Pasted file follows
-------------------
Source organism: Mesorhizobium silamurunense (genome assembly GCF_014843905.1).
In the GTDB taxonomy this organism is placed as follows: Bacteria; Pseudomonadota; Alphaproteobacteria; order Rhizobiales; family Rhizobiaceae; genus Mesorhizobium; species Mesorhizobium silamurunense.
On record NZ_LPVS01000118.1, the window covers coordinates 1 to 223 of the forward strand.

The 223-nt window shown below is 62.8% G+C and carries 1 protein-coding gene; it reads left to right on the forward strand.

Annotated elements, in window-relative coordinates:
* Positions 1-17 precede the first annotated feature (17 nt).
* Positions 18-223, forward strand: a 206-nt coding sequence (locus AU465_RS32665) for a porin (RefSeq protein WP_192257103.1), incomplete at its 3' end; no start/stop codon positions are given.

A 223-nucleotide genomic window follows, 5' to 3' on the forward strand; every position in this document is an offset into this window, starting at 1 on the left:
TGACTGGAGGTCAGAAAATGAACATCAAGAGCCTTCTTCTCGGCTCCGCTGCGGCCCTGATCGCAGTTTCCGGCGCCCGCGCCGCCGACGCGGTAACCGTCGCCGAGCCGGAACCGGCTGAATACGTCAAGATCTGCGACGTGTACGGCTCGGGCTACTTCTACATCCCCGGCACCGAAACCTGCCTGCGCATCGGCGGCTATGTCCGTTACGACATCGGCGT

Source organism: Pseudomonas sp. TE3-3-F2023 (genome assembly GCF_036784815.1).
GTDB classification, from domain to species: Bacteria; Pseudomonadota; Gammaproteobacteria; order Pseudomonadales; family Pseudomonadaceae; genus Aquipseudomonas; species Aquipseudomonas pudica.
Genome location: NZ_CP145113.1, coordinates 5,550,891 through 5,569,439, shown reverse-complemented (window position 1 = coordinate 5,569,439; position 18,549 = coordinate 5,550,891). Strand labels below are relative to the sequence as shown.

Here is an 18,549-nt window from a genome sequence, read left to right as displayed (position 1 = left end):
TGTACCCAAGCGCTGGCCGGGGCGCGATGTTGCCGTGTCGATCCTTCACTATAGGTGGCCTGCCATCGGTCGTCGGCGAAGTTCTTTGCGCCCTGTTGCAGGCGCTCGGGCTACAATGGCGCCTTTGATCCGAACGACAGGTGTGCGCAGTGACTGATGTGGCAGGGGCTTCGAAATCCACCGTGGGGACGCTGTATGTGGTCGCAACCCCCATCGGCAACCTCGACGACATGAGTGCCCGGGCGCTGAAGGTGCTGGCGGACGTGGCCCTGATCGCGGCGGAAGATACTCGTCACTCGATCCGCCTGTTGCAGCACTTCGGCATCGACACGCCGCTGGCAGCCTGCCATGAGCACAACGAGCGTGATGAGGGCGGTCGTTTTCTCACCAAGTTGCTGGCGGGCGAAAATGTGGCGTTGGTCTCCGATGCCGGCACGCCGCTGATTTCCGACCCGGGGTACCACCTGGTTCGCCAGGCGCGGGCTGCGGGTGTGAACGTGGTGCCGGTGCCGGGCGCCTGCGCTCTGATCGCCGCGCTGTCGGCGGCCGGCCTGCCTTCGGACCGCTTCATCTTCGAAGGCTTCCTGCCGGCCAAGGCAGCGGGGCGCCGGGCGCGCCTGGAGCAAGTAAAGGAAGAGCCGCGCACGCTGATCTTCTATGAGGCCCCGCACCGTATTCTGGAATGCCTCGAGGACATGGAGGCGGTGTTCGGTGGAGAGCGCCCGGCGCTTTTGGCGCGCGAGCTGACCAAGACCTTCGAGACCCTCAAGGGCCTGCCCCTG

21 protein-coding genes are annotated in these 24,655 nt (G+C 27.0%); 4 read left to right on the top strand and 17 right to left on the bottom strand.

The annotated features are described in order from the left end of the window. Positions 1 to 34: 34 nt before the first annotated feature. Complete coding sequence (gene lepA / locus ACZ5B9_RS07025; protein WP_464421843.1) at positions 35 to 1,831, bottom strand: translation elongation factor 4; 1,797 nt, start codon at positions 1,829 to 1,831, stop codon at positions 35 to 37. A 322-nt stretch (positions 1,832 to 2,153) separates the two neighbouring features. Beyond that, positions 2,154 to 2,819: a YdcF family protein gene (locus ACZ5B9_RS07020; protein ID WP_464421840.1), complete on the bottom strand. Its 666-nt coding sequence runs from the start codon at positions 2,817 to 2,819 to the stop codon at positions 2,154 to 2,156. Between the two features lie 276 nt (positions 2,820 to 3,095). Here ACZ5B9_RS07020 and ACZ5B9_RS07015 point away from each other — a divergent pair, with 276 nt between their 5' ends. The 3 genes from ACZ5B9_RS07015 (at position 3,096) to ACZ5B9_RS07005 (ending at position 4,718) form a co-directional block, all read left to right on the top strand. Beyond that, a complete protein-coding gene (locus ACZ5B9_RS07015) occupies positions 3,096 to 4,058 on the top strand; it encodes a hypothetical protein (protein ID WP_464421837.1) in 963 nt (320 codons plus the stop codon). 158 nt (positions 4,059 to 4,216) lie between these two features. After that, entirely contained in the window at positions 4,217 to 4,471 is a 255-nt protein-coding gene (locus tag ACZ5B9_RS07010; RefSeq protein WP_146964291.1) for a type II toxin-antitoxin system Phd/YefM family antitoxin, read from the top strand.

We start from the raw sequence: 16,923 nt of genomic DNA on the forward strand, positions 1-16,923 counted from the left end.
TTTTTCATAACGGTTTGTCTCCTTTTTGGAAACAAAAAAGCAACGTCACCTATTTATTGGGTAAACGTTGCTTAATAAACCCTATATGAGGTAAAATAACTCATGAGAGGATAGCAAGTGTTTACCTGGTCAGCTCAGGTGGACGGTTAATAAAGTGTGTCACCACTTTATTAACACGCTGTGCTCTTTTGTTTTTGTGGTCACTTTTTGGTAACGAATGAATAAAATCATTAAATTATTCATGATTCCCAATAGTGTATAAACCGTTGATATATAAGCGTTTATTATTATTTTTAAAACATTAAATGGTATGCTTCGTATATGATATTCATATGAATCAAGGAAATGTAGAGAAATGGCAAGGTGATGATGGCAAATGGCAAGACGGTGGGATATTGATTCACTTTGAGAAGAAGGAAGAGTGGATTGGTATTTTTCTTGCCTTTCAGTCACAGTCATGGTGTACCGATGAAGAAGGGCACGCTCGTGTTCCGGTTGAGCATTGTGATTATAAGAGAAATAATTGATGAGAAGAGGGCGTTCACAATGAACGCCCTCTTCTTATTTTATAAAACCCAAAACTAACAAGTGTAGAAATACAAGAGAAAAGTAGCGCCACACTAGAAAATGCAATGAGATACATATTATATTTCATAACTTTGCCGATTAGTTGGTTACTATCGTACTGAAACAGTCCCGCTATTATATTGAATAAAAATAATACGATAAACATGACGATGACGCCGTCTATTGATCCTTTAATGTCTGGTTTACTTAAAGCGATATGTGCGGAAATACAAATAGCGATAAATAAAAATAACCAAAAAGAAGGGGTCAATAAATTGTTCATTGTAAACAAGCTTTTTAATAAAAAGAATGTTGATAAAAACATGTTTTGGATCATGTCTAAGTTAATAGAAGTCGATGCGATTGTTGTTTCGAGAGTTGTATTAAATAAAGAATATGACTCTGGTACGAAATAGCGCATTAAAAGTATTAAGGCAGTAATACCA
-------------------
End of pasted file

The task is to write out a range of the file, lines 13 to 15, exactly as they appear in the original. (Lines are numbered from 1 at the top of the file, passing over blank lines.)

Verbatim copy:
Here is an 18,549-nt window from a genome sequence, read left to right as displayed (position 1 = left end):
TGTACCCAAGCGCTGGCCGGGGCGCGATGTTGCCGTGTCGATCCTTCACTATAGGTGGCCTGCCATCGGTCGTCGGCGAAGTTCTTTGCGCCCTGTTGCAGGCGCTCGGGCTACAATGGCGCCTTTGATCCGAACGACAGGTGTGCGCAGTGACTGATGTGGCAGGGGCTTCGAAATCCACCGTGGGGACGCTGTATGTGGTCGCAACCCCCATCGGCAACCTCGACGACATGAGTGCCCGGGCGCTGAAGGTGCTGGCGGACGTGGCCCTGATCGCGGCGGAAGATACTCGTCACTCGATCCGCCTGTTGCAGCACTTCGGCATCGACACGCCGCTGGCAGCCTGCCATGAGCACAACGAGCGTGATGAGGGCGGTCGTTTTCTCACCAAGTTGCTGGCGGGCGAAAATGTGGCGTTGGTCTCCGATGCCGGCACGCCGCTGATTTCCGACCCGGGGTACCACCTGGTTCGCCAGGCGCGGGCTGCGGGTGTGAACGTGGTGCCGGTGCCGGGCGCCTGCGCTCTGATCGCCGCGCTGTCGGCGGCCGGCCTGCCTTCGGACCGCTTCATCTTCGAAGGCTTCCTGCCGGCCAAGGCAGCGGGGCGCCGGGCGCGCCTGGAGCAAGTAAAGGAAGAGCCGCGCACGCTGATCTTCTATGAGGCCCCGCACCGTATTCTGGAATGCCTCGAGGACATGGAGGCGGTGTTCGGTGGAGAGCGCCCGGCGCTTTTGGCGCGCGAGCTGACCAAGACCTTCGAGACCCTCAAGGGCCTGCCCCTG

21 protein-coding genes are annotated in these 24,655 nt (G+C 27.0%); 4 read left to right on the top strand and 17 right to left on the bottom strand.